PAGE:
The son of Sir George Croft of Crofts Limited, a competitor of Birling and Company, he is at the Birling residence to celebrate his recent engagement to Sheila Birling. Gerald is revealed to have known Eva and installed her as his mistress, becoming "the most important person in her life", before ending the relationship. After the revelation of his affair, he is not blamed as heavily as the other characters (Sheila commends him for his honesty and for initially showing Eva compassion, even though he is shown as cowardly and thoughtless for taking advantage of a vulnerable woman). He is caused to confess as soon as he shouts out in shock at hearing the name he had known Eva by (Daisy Renton), allowing the Inspector to investigate Gerald's involvement in Eva's life. Gerald thinks that Goole is not a police inspector, that the family may not all be referring to the same woman and that there may not be a body. Initially he appears to be correct, and does not think the Birlings have anything to feel ashamed of or worry about. He seems excited at the prospect of discovering the 'fake' Inspector and seems almost desperate for others to believe him.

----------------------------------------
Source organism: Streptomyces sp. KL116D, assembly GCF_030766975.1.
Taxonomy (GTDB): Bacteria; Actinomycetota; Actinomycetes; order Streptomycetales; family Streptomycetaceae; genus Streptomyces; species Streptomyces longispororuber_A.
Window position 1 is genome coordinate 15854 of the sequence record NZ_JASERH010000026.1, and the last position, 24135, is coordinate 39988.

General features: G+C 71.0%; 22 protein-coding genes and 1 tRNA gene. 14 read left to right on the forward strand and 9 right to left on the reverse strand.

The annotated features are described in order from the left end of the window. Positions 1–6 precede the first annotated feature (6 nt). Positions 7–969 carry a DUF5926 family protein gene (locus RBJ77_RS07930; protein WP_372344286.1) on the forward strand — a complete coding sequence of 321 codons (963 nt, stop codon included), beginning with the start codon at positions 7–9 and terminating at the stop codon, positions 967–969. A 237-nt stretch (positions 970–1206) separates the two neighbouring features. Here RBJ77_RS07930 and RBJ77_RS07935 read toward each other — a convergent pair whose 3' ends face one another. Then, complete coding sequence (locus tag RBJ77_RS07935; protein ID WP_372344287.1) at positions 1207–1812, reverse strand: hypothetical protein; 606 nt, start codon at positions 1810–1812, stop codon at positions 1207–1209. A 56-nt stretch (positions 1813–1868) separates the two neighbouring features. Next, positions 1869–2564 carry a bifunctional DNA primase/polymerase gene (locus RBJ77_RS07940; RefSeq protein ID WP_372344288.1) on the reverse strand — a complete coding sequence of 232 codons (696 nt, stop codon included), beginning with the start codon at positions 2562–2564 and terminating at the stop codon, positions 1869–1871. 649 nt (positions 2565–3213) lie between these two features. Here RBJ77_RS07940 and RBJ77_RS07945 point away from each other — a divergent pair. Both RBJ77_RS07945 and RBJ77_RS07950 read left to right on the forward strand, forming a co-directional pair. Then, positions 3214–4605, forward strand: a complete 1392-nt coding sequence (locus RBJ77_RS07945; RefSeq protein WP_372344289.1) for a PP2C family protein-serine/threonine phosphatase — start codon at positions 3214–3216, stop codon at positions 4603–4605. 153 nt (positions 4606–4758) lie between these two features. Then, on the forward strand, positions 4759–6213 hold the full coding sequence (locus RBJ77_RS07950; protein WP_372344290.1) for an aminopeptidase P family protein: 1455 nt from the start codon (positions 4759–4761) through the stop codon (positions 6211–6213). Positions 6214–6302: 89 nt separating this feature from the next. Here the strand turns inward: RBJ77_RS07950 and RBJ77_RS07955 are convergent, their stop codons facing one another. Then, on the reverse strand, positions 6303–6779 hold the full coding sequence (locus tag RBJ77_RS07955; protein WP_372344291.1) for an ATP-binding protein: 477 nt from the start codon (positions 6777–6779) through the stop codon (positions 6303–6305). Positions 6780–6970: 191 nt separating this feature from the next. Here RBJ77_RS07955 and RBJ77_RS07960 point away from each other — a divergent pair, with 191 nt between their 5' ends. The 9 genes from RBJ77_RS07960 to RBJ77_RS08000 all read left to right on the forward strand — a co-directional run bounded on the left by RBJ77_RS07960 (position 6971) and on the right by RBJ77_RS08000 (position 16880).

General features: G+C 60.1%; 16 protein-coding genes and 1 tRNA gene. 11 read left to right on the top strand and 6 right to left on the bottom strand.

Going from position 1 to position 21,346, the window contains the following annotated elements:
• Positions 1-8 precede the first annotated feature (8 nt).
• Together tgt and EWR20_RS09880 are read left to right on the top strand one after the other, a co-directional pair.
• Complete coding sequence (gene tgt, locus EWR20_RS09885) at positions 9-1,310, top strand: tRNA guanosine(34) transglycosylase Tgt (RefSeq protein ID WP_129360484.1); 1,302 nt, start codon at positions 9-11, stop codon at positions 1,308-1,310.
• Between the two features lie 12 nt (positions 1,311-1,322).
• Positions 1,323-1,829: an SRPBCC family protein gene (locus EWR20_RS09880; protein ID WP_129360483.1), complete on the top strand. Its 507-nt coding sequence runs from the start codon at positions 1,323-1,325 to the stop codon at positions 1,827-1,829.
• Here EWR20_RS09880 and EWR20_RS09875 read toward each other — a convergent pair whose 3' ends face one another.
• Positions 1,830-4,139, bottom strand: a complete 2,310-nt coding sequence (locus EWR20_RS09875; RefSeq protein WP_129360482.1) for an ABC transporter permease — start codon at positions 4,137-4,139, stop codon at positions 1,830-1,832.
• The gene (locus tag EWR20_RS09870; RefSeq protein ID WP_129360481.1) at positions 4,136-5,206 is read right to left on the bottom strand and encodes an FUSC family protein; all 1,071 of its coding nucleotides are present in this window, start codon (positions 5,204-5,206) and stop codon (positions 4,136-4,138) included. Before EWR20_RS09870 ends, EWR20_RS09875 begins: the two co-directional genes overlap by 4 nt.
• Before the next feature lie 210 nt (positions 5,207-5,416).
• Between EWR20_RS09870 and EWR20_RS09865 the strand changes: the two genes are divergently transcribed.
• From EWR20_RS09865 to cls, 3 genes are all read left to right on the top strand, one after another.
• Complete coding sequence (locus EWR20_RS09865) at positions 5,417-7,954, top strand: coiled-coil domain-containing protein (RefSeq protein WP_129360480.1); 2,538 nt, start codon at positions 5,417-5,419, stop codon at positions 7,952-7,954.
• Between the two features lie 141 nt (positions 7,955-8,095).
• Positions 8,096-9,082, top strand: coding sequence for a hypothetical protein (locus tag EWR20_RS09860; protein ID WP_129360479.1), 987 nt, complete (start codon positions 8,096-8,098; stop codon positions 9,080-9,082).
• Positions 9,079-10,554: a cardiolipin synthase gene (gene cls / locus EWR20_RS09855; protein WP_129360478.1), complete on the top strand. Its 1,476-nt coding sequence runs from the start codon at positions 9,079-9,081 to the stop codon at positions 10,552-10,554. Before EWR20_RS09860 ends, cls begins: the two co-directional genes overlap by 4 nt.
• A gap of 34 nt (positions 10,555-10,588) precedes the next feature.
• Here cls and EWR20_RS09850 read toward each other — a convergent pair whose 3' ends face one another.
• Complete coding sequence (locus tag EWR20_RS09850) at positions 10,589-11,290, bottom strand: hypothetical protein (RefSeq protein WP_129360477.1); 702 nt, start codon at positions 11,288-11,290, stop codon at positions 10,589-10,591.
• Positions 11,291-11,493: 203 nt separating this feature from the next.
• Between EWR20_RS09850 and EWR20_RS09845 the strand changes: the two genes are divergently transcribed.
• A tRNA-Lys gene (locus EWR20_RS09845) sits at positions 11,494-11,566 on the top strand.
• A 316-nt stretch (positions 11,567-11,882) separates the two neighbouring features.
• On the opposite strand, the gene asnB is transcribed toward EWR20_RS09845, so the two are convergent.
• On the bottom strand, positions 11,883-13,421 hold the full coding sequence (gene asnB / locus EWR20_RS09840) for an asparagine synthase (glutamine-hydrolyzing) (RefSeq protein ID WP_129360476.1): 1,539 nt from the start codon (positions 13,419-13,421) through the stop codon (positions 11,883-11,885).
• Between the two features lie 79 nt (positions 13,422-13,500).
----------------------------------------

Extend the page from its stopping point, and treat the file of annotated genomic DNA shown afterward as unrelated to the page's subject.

Thus the Inspector’s speech is the ultimate instance in the text of dramatic irony and foreshadowing. For the Inspector predicts that the clash between individual and collective interests will produce need for reckoning throughout Europe and the West. It will have to sort out what belongs to whom, and what people owe to one another. This reckoning, the Inspector says, will not be pleasant or easy. And perhaps it could be avoided altogether if people were more willing to consider those outside their immediate social or family circles. Thus the Inspector is both a hardheaded pragmatist who warns of what can happen to society, and a utopian idealist who wants people to improve because he fundamentally believes that it is possible and right for them to do so. This speech serves as the final word from the Inspector, and he leaves just after. The family, with the exception of Sheila, spends the rest of play not thinking about what the Inspector has said, but wondering about his legitimacy to say it.